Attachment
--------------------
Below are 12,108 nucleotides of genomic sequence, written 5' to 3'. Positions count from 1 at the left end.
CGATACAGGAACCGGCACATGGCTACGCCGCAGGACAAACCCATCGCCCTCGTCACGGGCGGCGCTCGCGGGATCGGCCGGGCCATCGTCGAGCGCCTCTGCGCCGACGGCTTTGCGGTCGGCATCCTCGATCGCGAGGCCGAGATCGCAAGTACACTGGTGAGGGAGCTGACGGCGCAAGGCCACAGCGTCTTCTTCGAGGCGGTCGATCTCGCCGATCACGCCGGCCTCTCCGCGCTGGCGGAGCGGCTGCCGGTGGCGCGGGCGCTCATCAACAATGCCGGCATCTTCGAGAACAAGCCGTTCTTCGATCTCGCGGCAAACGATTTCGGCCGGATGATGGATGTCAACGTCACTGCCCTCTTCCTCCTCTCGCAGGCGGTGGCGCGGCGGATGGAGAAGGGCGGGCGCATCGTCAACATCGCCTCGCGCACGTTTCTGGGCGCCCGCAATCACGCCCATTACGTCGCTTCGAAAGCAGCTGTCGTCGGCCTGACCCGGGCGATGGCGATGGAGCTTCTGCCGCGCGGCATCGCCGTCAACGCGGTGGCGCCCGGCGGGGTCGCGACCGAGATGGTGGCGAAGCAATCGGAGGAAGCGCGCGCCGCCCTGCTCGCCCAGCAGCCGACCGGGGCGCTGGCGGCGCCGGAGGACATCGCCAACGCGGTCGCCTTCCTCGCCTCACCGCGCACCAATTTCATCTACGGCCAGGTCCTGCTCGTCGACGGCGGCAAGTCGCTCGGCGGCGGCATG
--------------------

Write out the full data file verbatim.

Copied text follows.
Below are 12,108 nucleotides of genomic sequence, written 5' to 3'. Positions count from 1 at the left end.
CGATACAGGAACCGGCACATGGCTACGCCGCAGGACAAACCCATCGCCCTCGTCACGGGCGGCGCTCGCGGGATCGGCCGGGCCATCGTCGAGCGCCTCTGCGCCGACGGCTTTGCGGTCGGCATCCTCGATCGCGAGGCCGAGATCGCAAGTACACTGGTGAGGGAGCTGACGGCGCAAGGCCACAGCGTCTTCTTCGAGGCGGTCGATCTCGCCGATCACGCCGGCCTCTCCGCGCTGGCGGAGCGGCTGCCGGTGGCGCGGGCGCTCATCAACAATGCCGGCATCTTCGAGAACAAGCCGTTCTTCGATCTCGCGGCAAACGATTTCGGCCGGATGATGGATGTCAACGTCACTGCCCTCTTCCTCCTCTCGCAGGCGGTGGCGCGGCGGATGGAGAAGGGCGGGCGCATCGTCAACATCGCCTCGCGCACGTTTCTGGGCGCCCGCAATCACGCCCATTACGTCGCTTCGAAAGCAGCTGTCGTCGGCCTGACCCGGGCGATGGCGATGGAGCTTCTGCCGCGCGGCATCGCCGTCAACGCGGTGGCGCCCGGCGGGGTCGCGACCGAGATGGTGGCGAAGCAATCGGAGGAAGCGCGCGCCGCCCTGCTCGCCCAGCAGCCGACCGGGGCGCTGGCGGCGCCGGAGGACATCGCCAACGCGGTCGCCTTCCTCGCCTCACCGCGCACCAATTTCATCTACGGCCAGGTCCTGCTCGTCGACGGCGGCAAGTCGCTCGGCGGCGGCATG